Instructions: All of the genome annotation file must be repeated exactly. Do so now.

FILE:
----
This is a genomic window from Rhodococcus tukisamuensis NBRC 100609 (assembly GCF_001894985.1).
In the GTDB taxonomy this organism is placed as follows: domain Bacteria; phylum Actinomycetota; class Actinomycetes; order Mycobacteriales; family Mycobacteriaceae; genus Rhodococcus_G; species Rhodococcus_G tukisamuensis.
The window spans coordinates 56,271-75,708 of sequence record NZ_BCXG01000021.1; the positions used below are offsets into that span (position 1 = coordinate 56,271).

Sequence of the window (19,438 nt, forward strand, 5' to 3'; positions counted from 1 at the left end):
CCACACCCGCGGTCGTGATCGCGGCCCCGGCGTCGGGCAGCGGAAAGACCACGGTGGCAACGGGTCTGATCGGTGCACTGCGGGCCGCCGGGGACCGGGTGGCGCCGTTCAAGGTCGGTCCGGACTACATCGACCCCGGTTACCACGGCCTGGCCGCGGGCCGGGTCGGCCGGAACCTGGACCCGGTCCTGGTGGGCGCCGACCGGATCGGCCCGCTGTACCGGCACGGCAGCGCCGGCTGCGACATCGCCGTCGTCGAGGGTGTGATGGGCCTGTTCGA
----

This is a genomic window from Rhodococcus tukisamuensis NBRC 100609 (assembly GCF_001894985.1).
In the GTDB taxonomy this organism is placed as follows: domain Bacteria; phylum Actinomycetota; class Actinomycetes; order Mycobacteriales; family Mycobacteriaceae; genus Rhodococcus_G; species Rhodococcus_G tukisamuensis.
The window spans coordinates 56,271-75,708 of sequence record NZ_BCXG01000021.1; the positions used below are offsets into that span (position 1 = coordinate 56,271).

Sequence of the window (19,438 nt, forward strand, 5' to 3'; positions counted from 1 at the left end):
CCACACCCGCGGTCGTGATCGCGGCCCCGGCGTCGGGCAGCGGAAAGACCACGGTGGCAACGGGTCTGATCGGTGCACTGCGGGCCGCCGGGGACCGGGTGGCGCCGTTCAAGGTCGGTCCGGACTACATCGACCCCGGTTACCACGGCCTGGCCGCGGGCCGGGTCGGCCGGAACCTGGACCCGGTCCTGGTGGGCGCCGACCGGATCGGCCCGCTGTACCGGCACGGCAGCGCCGGCTGCGACATCGCCGTCGTCGAGGGTGTGATGGGCCTGTTCGA